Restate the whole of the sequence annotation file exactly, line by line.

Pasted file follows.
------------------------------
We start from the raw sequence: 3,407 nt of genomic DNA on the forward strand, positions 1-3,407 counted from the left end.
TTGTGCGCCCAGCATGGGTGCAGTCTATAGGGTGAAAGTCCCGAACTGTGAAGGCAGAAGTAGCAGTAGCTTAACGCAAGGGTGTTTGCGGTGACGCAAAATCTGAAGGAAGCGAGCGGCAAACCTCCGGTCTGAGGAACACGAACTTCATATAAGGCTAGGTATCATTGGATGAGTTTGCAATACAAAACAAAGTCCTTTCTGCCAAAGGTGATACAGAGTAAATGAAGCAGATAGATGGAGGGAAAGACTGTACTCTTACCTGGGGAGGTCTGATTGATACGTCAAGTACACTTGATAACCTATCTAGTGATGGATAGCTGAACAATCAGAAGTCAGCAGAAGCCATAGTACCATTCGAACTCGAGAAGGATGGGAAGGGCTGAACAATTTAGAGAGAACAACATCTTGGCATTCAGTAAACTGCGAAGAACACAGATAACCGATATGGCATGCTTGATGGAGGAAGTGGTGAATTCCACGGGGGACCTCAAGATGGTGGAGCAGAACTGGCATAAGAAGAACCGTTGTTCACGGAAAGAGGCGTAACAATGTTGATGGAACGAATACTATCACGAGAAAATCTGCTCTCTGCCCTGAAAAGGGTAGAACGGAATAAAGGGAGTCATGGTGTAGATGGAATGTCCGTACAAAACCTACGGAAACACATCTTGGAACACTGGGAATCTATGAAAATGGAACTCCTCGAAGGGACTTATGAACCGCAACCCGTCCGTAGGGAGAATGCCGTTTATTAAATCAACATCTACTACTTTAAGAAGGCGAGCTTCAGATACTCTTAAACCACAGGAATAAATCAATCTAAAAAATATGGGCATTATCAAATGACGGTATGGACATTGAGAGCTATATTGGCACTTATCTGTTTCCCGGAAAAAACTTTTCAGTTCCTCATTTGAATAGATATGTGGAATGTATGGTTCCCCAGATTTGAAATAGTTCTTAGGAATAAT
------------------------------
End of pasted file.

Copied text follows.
We start from the raw sequence: 3,407 nt of genomic DNA on the forward strand, positions 1-3,407 counted from the left end.
TTGTGCGCCCAGCATGGGTGCAGTCTATAGGGTGAAAGTCCCGAACTGTGAAGGCAGAAGTAGCAGTAGCTTAACGCAAGGGTGTTTGCGGTGACGCAAAATCTGAAGGAAGCGAGCGGCAAACCTCCGGTCTGAGGAACACGAACTTCATATAAGGCTAGGTATCATTGGATGAGTTTGCAATACAAAACAAAGTCCTTTCTGCCAAAGGTGATACAGAGTAAATGAAGCAGATAGATGGAGGGAAAGACTGTACTCTTACCTGGGGAGGTCTGATTGATACGTCAAGTACACTTGATAACCTATCTAGTGATGGATAGCTGAACAATCAGAAGTCAGCAGAAGCCATAGTACCATTCGAACTCGAGAAGGATGGGAAGGGCTGAACAATTTAGAGAGAACAACATCTTGGCATTCAGTAAACTGCGAAGAACACAGATAACCGATATGGCATGCTTGATGGAGGAAGTGGTGAATTCCACGGGGGACCTCAAGATGGTGGAGCAGAACTGGCATAAGAAGAACCGTTGTTCACGGAAAGAGGCGTAACAATGTTGATGGAACGAATACTATCACGAGAAAATCTGCTCTCTGCCCTGAAAAGGGTAGAACGGAATAAAGGGAGTCATGGTGTAGATGGAATGTCCGTACAAAACCTACGGAAACACATCTTGGAACACTGGGAATCTATGAAAATGGAACTCCTCGAAGGGACTTATGAACCGCAACCCGTCCGTAGGGAGAATGCCGTTTATTAAATCAACATCTACTACTTTAAGAAGGCGAGCTTCAGATACTCTTAAACCACAGGAATAAATCAATCTAAAAAATATGGGCATTATCAAATGACGGTATGGACATTGAGAGCTATATTGGCACTTATCTGTTTCCCGGAAAAAACTTTTCAGTTCCTCATTTGAATAGATATGTGGAATGTATGGTTCCCCAGATTTGAAATAGTTCTTAGGAATAAT